said, that the House would perhaps allow him to proceed with his remarks. The Minutes to which he alluded were those which had been ordered to be produced on a former night in consequence of its having been alleged by a noble Earl on the opposite benches that cetain troops had been embarked in the Birkenhead for the Cape of Good Hope who had not been instructed in firing with ball cartridge. The noble Earl, on looking into those Minutes, would find that he was mistaken upon that point. But, even supposing that there were any defect in that part of their military instruction, the soldiers embarked in the Birkenhead had shown that they were not deficient in all the higher points of military discipline. Never was there a more brilliant or a more beautiful exemplification of discipline than that exhibited by those gallant but unfortunate soldiers. Standing on the brink of death, they were steadily obedient to their officers to the last. They allowed themselves to be swept away into the tomb without a murmur, in order that they might secure a safe escape for the women and children on board the vessel from the common danger which they remained to brave. The noble Earl then proceeded to observe, that in his opinion Her Majesty's Government had done well in adopting this plan for raising a regular militia; for in the present condition of the representatives of the people, he thought that it would be impossible to procure from them a permanent vote for the support of a large Standing Army. Referring to the scheme which had been propounded for arming volunteer corps throughout the country, he said that in his opinion a more dangerous force could not be established than voluntary corps of men spread over the country, under no control and under no discipline—nay, even incapable of discipline—in the possession of arms which could not be taken from them, as they would be their own property, and which might be diverted to illegal purposes. He trusted that Her Majesty's Government, to which he was a sincere well-wisher, would succeed in this measure, and, indeed, in every other measure they might undertake. He must, however, call their attention to the situation of many officers in the militia regiments at present who were not qualified for the command entrusted to them. He hoped that old age, surrounded by numerous troops of friends and relations, would not be considered the best qualification for such offices. He knew a regiment in which the colonel, the lieutenant-colonel, the major, and six captains, were all sixty years old, and where every one of those officers were totally unacquainted with military movements.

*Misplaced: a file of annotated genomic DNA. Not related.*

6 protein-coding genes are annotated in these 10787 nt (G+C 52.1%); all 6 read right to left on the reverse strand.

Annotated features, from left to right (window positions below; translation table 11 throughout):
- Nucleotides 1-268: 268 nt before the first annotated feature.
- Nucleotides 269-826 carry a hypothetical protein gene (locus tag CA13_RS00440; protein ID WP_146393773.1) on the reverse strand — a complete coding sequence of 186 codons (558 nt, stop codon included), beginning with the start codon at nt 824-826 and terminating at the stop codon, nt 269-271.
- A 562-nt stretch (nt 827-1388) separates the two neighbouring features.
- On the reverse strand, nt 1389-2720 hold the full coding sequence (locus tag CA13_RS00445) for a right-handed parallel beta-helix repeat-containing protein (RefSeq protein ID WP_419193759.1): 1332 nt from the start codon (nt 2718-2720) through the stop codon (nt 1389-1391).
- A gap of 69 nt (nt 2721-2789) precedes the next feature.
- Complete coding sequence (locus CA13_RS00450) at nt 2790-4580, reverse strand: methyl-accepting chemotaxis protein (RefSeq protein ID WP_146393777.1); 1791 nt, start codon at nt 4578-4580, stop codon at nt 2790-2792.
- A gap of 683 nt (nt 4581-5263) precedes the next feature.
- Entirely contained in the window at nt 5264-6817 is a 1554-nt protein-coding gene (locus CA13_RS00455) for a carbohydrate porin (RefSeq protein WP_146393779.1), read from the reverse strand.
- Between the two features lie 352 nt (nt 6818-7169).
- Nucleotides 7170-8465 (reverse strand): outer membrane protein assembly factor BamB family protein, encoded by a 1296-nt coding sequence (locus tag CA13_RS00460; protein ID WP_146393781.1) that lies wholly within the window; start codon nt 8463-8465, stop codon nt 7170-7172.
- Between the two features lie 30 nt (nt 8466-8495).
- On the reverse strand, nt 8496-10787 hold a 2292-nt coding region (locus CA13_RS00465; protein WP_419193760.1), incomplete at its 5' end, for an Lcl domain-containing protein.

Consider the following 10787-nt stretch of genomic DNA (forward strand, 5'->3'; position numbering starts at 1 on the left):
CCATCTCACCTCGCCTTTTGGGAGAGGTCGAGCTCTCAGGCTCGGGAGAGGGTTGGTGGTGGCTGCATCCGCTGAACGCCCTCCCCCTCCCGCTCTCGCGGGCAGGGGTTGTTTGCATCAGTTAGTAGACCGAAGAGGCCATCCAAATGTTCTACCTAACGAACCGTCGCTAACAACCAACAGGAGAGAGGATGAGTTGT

was glad to hear that the soldiers on board the Birkenhead had been properly instructed in ball practice; and certainly he was very glad he had mentioned the subject, because a rumour to the contrary had been very current in town, and it was not right such a rumour should be current without being inquired into. He begged to remind their Lordships that he did not make the statement as of his own knowledge, but as a statement which he had received, and which he thought deserved inquiry. He entirely concurred with the noble Earl opposite in admiration at the discipline of the troops in the frightful calamity which befel that unfortunate ship. He concurred in believing that far more real courage and discipline were manifested by the mode in which they met their dreadful fate, than by the greatest gallantry which British soldiers had ever displayed on the field of battle. It was proof of their possessing all the higher qualities of a soldier. He admired the conduct of both men and officers, and he rejoiced very much to hear that the reports which the noble Earl had laid on the table were satisfactory.